Interview with Senator Roxanne Jones
QUESTION 6
PAUL STECKLER:

So can you start again and talk about--

ROXANNE JONES:

Yeah, oh, I'm sorry. Ah, what happened, one of the first actions that we took was at the meeting it was a young lady who had went to the Salvation Army, she was unwed mother. She had two children and she went there to get some help for Christmas because we organized around November. And so when we- she went there and they denied her help because she didn't have a husband. So one of the first things we did, decided to move on there and to go there the next day and we did that. And about 50 of us mothers went down there and we changed their policy. So that was an action that immediately got around in the community. And other welfare mothers who hadn't joined immediately came to join the group. And that was one of the first things we did to more or less advertise where we were and we gained a victory, which was good. The first thing we did was gain the victory. Then we began to move on the fact of, ah, rotten meats in our area. We lived in South Philadelphia where, where, ah, there was a lot of stores that had rotten meat and giving inferior meats to, you know, welfare people. And we immediately got meat and we had a big church that we organized and then we set up and we had LNI there and the health department and we exposed those stores that had rotten meat that night and changed that policy in the community. And other welfare mothers liked that. Then we began to talk about jobs, the lack of daycare, the lack of jobs, and the lack of being able to go to college. And ah, at this point we're really organized, then we, this is the next year we've joined ah, National Welfare Rights and, um, January of 1968, ah, Hazel Leslie, the president of, of Welfare Rights passed away that April. And I was elected chairman that June, and, I mean citywide chairman. And six months later I was a member of National Welfare Rights, a coordinating member. And then things were really moving. In Philadelphia we, we were tired of dealing with the door to door salesmen. And so I, I said well, about three or four of us welfare mothers went down to Gimbels and, and, ah, we were called stupid for wanting, ah, credit, who did we think we was. And so we immediately decided to set up a demonstration. At this point we had organized Friends of Welfare, people like Dr. David Gracie and Father Paul Washington, they had began to organize a Friends of Welfare Rights group. These were people that wasn't on welfare, prominent people, ah, people on the main line that was really feeling sorry about Dr. King's death and they really began to see that we had been treated so unjustly, as mothers loving their kids, like working people. And also mothers saving taxpayers money because if we had to throw up our hands and say we couldn't cope, then these cities would have to pay more money to the foster mothers to take care of their children. So what happened after we organized this group and we wanted credit, we informed them and I called Dr. Wiley and told him I would always call him and let him know what we were doing in Philadelphia. And he thought it was a great idea. And as you know, we won that victory within one hour after demonstrating at Litt Brothers. Then all the other stores fell in line. All the other stores fell in line, ah, even Sears here in Philadelphia. Ah, they had trouble with Sears, other parts of this, of the, of the nation. But we won victory at Sears. One store was called Grant's and we had trouble there, we had to turn White to get credit there.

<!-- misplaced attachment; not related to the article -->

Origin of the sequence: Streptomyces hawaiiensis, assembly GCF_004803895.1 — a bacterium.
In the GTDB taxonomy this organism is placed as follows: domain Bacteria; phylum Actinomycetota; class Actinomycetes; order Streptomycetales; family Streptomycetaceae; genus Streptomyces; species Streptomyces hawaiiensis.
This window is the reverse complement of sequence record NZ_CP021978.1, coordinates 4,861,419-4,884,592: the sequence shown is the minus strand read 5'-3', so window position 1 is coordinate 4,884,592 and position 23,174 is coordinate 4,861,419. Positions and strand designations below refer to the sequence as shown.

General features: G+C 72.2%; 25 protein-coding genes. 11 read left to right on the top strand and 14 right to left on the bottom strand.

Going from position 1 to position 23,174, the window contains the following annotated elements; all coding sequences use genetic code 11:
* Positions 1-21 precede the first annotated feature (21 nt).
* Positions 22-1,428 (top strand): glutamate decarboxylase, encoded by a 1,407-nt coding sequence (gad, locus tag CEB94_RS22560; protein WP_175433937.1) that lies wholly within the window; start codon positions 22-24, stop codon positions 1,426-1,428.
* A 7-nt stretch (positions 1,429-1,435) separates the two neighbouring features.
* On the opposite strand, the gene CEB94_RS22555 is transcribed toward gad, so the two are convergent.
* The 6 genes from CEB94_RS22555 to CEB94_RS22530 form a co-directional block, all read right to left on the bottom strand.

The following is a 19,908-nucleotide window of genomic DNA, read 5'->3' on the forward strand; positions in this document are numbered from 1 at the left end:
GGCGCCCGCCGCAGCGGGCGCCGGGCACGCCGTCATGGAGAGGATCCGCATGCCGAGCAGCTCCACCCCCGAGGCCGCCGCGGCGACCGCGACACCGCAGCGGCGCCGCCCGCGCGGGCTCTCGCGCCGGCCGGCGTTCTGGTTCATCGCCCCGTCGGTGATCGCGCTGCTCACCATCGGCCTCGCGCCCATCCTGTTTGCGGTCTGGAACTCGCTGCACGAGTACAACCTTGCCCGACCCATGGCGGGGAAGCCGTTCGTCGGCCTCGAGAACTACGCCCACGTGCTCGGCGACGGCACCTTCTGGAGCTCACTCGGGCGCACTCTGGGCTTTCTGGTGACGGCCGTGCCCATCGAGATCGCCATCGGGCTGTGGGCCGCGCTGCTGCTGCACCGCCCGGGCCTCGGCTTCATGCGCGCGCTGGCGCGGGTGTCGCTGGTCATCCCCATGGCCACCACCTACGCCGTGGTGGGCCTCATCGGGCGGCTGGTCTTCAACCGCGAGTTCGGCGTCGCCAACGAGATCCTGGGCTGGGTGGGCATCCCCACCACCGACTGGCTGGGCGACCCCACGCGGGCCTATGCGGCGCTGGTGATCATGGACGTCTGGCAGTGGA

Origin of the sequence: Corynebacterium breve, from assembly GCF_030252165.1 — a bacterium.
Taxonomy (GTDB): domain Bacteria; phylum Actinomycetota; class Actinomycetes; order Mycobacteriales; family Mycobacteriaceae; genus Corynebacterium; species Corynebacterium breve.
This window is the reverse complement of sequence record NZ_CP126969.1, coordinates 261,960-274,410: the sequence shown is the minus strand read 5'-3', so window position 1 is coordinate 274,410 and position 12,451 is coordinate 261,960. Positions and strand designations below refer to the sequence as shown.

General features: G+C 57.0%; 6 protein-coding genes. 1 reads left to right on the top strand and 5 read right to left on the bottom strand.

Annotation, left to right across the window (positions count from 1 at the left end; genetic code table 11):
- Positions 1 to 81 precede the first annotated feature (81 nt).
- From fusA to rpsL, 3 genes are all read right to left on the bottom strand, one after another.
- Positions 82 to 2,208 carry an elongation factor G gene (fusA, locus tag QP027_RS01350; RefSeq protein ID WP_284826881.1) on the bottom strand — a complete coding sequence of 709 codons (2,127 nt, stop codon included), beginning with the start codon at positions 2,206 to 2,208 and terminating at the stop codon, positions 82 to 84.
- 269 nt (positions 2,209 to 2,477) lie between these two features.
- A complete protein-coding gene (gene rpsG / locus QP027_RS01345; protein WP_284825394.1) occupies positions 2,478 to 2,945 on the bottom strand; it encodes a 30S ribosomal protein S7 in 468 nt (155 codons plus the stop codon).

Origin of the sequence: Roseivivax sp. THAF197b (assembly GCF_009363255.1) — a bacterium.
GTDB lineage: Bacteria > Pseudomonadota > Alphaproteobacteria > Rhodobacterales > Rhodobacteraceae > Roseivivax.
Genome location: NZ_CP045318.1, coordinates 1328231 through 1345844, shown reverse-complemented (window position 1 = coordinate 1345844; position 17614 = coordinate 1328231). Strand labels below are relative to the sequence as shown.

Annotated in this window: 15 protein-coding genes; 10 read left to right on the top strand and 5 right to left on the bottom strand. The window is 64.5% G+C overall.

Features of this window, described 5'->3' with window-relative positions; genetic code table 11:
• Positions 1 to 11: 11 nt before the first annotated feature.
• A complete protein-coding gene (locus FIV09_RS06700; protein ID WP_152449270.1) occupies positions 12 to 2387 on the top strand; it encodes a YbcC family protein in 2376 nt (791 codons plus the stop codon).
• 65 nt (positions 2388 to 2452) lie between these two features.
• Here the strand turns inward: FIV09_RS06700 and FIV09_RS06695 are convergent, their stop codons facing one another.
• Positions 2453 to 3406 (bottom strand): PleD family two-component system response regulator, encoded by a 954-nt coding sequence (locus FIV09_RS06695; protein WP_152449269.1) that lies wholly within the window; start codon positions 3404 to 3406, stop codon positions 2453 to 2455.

PAUL STECKLER:

So of the things you were doing--